Sarah and her children were stripped of everything; not even a change of linen was left them. After having exiled them to New York City, still occupied by the British troops, a revolutionary committee seized the few remaining cattle and furniture, both in Dutchess County and across the river at Catskill.
Following Major Grant's untimely death, Sir Henry Clinton put Sarah Grant into possession of a revolutionist's farm on Long Island to enable her to support her family. She remained there on this farm for three years during which time her family dwindled from five to four children. One of the four, who had been an ensign in the British service, was ordered to join the regiment. She was thus deprived of the small support she had been deriving from his pay.
In the meantime, Sarah was unable to give her children a comfortable subsistence, nor could she educate them in the style their father would have preferred. Acute necessity caused her to trouble Sir Guy Carleton, from whom she begged for a reasonable stipend. Based on the concurrence of Colonel Beverly Robinson, who vouched for her, she received £40 from April to July 1783.
When the British were evacuated from New York City in July 1783, she and the children moved to Annapolis, Nova Scotia, where so great was their distress, they barely survived. She hardly supported herself and her family on her pension as a Major's widow at £36 per year.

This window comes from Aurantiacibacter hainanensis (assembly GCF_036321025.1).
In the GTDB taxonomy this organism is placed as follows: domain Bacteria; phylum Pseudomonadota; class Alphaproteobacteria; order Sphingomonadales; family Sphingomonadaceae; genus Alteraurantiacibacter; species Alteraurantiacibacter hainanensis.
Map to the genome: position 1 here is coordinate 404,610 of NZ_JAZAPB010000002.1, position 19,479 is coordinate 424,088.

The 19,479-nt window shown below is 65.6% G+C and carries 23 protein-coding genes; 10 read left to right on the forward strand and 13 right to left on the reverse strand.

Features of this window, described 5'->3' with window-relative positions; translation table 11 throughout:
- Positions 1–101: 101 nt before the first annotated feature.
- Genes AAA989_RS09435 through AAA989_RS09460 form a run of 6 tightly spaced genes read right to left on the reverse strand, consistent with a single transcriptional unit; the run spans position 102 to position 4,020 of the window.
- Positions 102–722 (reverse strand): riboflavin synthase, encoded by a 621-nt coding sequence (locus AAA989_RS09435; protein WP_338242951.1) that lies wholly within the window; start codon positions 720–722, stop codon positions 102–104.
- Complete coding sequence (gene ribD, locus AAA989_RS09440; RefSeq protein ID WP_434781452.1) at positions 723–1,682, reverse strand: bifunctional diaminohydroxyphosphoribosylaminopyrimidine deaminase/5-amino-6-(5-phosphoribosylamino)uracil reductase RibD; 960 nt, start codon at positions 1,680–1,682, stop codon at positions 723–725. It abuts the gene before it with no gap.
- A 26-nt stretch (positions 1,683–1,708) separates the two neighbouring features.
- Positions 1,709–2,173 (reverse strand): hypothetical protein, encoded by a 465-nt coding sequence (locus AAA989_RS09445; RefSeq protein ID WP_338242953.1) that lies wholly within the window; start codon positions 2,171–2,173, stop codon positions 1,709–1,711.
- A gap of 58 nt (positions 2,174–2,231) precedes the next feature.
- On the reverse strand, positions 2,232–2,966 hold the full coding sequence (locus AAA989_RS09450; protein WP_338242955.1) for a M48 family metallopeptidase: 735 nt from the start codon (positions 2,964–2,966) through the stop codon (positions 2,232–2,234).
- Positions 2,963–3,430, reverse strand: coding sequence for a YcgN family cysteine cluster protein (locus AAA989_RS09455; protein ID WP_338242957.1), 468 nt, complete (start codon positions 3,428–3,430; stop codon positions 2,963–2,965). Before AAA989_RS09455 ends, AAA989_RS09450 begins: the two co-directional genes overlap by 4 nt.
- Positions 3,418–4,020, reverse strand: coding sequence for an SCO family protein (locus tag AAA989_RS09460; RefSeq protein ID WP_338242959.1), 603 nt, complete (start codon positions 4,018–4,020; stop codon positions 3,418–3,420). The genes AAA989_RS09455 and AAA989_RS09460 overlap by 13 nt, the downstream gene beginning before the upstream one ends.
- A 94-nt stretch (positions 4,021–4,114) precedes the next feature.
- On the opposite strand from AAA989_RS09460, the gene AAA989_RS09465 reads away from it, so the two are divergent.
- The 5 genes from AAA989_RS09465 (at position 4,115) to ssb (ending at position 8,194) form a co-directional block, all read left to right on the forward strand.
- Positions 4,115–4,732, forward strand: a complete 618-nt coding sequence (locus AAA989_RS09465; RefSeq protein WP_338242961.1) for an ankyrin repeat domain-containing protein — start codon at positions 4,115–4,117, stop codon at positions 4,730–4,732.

In an attempt to receive some compensation for her losses suffered as a loyalist she had made a claim to the British Commission for Loyalist claims meeting at St. John, New Brunswick. Preliminary papers had been filed, and testimony was about to be taken, so she embarked on a trip from Annapolis. But she was shipwrecked en route, and due to the shocking cold, Sarah perished on March 9, 1787, less than four years after she left her homeland.
All the papers and certificates necessary for claims regarding the 600 acres of land on the east side of the Catskill Mountains were lost in the wreck, and proceedings were halted.
The revolutionary government often permitted those who were not politically-active loyalists to be allowed parole rather than to restrain loyalists in prisons where they were a social burden. Under suitable surveillance these loyalists could resume their former occupations and, at least indirectly, assist the general economic life.